6. IP man Says...

    On July 7, 2011 at 10:40 pm

    where is it come from


  7. vijayanths Says...

    On July 7, 2011 at 10:58 pm

    King Gobra is the most dangerous of all snakes. Good info.


  8. Fleur D Says...

    On July 7, 2011 at 11:19 pm

    Snakes have their purpose killing rodents no problem there. I ran.into one in Arizona.but it slithered away from us thank God.


  9. wonder Says...

    On July 7, 2011 at 11:37 pm

    All snakes appear to be harmful until we learn about them.


  10. briantaylor1992 Says...

    On July 8, 2011 at 1:11 am

    You would NOT see anyone in my house owning a snake haha. Interesting article. I like the look of the yellow rat snake ^.^


  11. Dreamy777 Says...

    On July 8, 2011 at 5:34 am

    I am very afraid of snakes. Thanks for the great post.


  12. Hettie Says...

    On July 8, 2011 at 6:22 am

    Great article Ruby, I think I will stick with our snails thanks.;)


  13. chitragopi Says...

    On July 8, 2011 at 7:42 am

    They all look colouful and beautiful. The fact about anacondas and pythons- amazing. Lovely article!


  14. lonelyplanet Says...

    On July 8, 2011 at 7:52 am

    A nice post.


  15. lapasan Says...

    On July 8, 2011 at 8:57 am

    The rattle snake is scary. I’m afraid of all snakes.


  16. siriiiii Says...

    On July 8, 2011 at 9:04 am

    I am scared of snakes.


  17. Atanacio Says...

    On July 8, 2011 at 9:12 am

    A very good share Ruby, up here we just have the copper heads–


  18. Sebastian Onciu Says...

    On July 8, 2011 at 10:31 am

    Great article;however I hate these nasty creatures.


  19. sambasivarao Says...

    On July 8, 2011 at 11:00 am

    Very interesting about this snakes. In India also we are seeing different kinds of snakes.


  20. pandabear Says...

    On July 8, 2011 at 11:36 am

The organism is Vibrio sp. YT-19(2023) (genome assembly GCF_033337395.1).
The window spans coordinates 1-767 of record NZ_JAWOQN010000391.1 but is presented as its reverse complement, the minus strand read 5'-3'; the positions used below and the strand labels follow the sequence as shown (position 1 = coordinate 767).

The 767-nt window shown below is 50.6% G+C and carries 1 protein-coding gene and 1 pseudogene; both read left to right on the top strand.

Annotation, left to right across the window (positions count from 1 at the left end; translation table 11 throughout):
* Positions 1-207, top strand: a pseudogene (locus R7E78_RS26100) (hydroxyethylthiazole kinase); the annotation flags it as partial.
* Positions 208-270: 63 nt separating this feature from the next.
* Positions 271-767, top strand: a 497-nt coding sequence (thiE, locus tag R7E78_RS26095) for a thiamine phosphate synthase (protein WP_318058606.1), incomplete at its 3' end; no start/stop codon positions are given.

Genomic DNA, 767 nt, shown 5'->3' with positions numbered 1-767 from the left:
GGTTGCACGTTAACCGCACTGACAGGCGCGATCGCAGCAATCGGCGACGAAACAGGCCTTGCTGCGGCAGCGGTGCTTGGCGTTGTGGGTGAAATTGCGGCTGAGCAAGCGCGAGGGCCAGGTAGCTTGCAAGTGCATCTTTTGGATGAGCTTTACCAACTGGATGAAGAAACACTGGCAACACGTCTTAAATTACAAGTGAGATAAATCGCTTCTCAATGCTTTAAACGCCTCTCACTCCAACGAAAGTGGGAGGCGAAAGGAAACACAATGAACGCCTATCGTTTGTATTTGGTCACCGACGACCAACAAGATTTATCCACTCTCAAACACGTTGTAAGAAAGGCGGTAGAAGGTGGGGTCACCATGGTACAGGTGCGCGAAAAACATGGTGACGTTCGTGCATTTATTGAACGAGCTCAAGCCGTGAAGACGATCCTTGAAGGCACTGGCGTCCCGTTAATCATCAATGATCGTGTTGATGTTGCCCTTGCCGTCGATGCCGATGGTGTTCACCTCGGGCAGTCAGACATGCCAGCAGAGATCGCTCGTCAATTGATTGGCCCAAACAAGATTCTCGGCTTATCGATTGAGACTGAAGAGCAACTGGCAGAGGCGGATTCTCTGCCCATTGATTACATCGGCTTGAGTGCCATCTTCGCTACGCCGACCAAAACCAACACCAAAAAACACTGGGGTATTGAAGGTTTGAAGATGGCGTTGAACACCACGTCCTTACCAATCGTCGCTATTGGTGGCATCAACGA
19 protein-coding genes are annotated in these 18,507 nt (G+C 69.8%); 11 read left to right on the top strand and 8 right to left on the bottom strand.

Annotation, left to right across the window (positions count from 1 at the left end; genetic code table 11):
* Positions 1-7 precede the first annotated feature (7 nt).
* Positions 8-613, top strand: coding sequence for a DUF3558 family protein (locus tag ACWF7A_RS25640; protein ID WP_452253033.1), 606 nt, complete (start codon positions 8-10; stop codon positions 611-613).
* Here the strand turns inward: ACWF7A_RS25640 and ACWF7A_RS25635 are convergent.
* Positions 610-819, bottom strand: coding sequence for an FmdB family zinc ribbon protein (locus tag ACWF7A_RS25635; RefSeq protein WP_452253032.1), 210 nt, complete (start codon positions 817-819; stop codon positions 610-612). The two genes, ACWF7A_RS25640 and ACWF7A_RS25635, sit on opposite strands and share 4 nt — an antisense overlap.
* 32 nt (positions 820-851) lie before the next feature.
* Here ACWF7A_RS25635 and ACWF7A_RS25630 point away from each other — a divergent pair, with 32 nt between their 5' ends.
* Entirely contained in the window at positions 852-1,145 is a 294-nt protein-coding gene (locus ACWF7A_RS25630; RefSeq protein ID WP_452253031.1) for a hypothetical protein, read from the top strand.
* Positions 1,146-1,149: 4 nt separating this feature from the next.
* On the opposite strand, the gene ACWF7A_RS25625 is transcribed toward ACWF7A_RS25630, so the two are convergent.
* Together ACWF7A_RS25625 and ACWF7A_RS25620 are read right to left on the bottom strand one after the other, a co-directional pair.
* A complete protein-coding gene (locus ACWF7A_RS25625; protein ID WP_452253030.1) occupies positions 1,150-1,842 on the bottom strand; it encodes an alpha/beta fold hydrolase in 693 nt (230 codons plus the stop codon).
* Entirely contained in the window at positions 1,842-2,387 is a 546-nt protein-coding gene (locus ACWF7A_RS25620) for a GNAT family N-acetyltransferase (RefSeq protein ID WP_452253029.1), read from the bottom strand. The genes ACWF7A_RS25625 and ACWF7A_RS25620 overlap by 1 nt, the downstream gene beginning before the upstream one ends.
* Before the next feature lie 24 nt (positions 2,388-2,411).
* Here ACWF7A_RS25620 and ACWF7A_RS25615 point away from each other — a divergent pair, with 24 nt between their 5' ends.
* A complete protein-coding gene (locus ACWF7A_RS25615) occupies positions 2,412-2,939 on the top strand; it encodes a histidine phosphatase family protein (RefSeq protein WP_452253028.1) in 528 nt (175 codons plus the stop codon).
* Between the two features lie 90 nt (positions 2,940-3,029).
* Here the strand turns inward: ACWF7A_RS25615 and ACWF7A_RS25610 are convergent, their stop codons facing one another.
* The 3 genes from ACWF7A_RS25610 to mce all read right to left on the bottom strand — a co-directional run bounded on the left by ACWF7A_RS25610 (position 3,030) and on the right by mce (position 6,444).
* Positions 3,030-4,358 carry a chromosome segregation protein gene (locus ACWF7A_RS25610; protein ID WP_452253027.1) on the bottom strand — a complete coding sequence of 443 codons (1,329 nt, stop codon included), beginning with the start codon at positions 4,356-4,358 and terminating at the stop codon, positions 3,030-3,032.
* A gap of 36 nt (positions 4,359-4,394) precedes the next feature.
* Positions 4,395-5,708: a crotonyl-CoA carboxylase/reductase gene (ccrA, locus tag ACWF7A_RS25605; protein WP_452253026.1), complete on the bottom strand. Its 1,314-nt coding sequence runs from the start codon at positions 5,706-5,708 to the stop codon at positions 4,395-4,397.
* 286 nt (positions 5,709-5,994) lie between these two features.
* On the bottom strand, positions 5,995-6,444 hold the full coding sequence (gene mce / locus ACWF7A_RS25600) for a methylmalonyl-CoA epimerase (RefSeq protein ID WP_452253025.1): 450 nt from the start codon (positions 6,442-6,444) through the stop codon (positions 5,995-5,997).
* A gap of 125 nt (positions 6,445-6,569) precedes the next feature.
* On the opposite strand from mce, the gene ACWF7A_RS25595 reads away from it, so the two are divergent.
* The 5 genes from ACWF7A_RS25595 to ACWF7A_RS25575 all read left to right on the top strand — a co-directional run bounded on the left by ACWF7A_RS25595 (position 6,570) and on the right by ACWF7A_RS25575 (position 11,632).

nice article


  21. sylent_nenjah Says...

    On July 8, 2011 at 12:07 pm

    Great post. I’m a reptile fan myself :)


  22. Brenda Nelson Says...

    On July 8, 2011 at 12:49 pm

    In Canada we also have Rattlesnakes, my sister has seen them in her back yard.


  23. lowellhenderson Says...

    On July 8, 2011 at 1:10 pm

    I have been a snake person all my life. I loved your article…very well written and put together.


  24. yes me Says...

    On July 8, 2011 at 2:32 pm

    We don’t have many over here only grass snakes, and the clever one the adder ,he is a bit poisonous… cheers Ruby


  25. jrabraham Says...

    On July 8, 2011 at 9:56 pm

    My greatest fear!


  26. zaugis Says...

    On July 9, 2011 at 6:21 am

    Great article.
    Know the environment, so you can stay.


  27. bobbyc Says...

    On July 9, 2011 at 10:05 pm

    Very interesting information and done very well. Thanks for sharing.


  28. Cassle Tang Says...

    On July 10, 2011 at 2:45 am

    The yellow rat snake is harmless? Well, I heard somewhere that bright colored snakes are usually very dangerous, this one might be the exception then. :)


  29. PR Mace Says...

    On July 10, 2011 at 4:24 am

    Good snake information. I for one don’t like snakes and I certainly don’t want one for a pet. They are so hard to walk on a leash. We see them in our backyard all the time. They are usually along the fence line. My husband told me when he cut the grass on Friday he saw one moving across the ground trying to get into the woods behind our house.


  30. UncleSammy Says...

    On July 10, 2011 at 9:43 am

    Nice share


  31. buggle Says...

    On July 10, 2011 at 6:02 pm

    kibbieboo


  32. boob Says...

    On July 10, 2011 at 6:04 pm

    fartmeow


  33. SharifaMcFarlane Says...

    On July 11, 2011 at 2:04 am

    Informative. I thought all of them were harmful


  34. Mofury Says...

    On July 12, 2011 at 1:18 pm

    informative. Thanks!


  35. sensation Says...

    On July 13, 2011 at 3:01 am

    Well written with good snaps about these creatures. But how do they have snakes as pets?